PCS Blog

An Outdated Operating System Poses a Huge Security Risk

Windows_7

It’s time to abandon Windows 7 for a safer option. Windows 7 is considered to be one of Microsoft's most successful operating systems. So much so that many organizations skipped upgrading to either of Microsoft’s newer operating systems - Windows 8 and Windows 10. You may be able to list many reasons why you want to stay with Windows 7, but it is time to start preparing to upgrade away from the OS as the end of life deadline is fast approaching.

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When It Is Too Late…

Most business owners and leaders are aware of the potential catastrophic loss of everything from a physical stand point. However, over the 24 years I have worked in IT, the non-tangible loss is rarely considered, until it is too late.  

Recently, we have started working with several new clients, after it has been too late. It genuinely pains me to see a business lose everything they have worked so hard to build, knowing it could have been easily prevented. It is not always a building fire, hardware failure, theft, or something physically catastrophic that leads to loss. With the ever-changing landscape in technology, viruses and hackers have been bringing businesses to their knees.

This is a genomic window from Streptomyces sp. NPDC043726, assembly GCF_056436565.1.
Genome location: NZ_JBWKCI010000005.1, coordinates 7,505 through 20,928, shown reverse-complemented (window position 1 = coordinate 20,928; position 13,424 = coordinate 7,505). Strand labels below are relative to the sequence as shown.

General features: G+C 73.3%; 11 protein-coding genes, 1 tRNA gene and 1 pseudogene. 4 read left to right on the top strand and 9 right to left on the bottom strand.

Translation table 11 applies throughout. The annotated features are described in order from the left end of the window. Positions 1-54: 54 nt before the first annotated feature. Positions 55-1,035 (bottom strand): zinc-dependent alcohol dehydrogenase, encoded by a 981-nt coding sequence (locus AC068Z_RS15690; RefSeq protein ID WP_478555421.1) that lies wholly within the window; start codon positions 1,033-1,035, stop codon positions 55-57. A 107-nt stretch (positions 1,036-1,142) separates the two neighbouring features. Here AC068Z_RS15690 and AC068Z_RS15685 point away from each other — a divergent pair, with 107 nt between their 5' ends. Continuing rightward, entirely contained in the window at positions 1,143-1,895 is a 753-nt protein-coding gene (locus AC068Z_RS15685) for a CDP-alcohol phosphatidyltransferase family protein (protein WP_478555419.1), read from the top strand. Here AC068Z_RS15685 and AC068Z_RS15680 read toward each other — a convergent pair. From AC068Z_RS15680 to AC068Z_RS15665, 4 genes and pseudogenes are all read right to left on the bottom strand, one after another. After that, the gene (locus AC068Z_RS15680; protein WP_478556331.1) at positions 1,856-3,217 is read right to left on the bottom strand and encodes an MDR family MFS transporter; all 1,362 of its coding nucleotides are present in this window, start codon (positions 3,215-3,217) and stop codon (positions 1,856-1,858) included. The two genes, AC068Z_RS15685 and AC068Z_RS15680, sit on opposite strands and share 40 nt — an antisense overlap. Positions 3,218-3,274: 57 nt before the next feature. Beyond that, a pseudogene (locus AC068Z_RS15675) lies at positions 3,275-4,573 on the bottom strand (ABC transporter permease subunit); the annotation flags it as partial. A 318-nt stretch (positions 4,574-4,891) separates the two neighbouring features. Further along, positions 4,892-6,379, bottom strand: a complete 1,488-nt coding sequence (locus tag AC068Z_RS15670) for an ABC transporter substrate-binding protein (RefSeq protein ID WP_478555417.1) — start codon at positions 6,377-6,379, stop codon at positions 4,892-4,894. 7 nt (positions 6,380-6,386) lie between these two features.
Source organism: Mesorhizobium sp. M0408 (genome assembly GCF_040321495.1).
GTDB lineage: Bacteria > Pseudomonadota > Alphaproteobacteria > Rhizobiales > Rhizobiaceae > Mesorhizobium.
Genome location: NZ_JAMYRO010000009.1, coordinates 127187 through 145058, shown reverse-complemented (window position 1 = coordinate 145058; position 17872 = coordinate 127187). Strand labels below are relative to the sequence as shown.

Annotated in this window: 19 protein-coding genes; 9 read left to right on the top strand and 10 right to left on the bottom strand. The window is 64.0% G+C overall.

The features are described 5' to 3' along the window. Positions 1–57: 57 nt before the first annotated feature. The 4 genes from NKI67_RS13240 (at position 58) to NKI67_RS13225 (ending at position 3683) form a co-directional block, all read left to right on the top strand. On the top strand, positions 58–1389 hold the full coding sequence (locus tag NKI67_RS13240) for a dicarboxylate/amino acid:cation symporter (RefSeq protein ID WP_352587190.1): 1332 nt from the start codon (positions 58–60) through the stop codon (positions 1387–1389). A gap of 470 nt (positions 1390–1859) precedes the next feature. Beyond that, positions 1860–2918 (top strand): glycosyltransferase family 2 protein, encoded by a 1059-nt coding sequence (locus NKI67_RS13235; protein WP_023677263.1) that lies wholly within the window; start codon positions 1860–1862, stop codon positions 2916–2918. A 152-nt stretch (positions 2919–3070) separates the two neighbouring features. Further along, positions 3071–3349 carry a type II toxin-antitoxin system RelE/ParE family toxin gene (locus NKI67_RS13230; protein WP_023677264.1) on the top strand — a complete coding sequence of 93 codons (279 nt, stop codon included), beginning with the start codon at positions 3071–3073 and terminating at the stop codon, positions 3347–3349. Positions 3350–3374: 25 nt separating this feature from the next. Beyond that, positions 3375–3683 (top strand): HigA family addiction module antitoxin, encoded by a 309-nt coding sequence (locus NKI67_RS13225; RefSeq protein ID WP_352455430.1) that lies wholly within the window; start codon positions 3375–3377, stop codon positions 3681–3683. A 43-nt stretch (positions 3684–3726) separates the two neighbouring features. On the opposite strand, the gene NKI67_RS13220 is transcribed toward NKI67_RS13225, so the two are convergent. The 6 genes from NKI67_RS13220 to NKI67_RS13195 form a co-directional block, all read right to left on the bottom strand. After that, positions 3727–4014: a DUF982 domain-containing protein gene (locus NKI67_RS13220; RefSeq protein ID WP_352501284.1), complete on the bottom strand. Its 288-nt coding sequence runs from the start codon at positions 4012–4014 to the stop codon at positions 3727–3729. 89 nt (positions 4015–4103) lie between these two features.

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Tech Term: Cookies Defined

Tech Term: Cookies Defined

Chances are, if you’ve spent any amount of time around a computer, you’ve heard of browser cookies. What you may not have heard, is what these cookies do. For today’s Tech Term, we’ll explore what cookies are, and what they do.

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Licensing Windows Server 2016 - Are You Compliant?

People say, “The only constant in IT is change,” and that holds true in the licensing world. It’s hard to keep up with how software is being licensed, and that’s why companies like to depend on their IT providers like PCS to guide their decisions and keep them compliant.

One product that a lot of companies depend on is Windows Server. While you may think it’s as simple as purchasing a perpetual license, like what comes included with a desktop PC, its way more complicated. There are 4 major considerations when licensing Windows Server: your server’s CPU(s) size, the edition, if you have a virtualized environment, and what services your server will be running.

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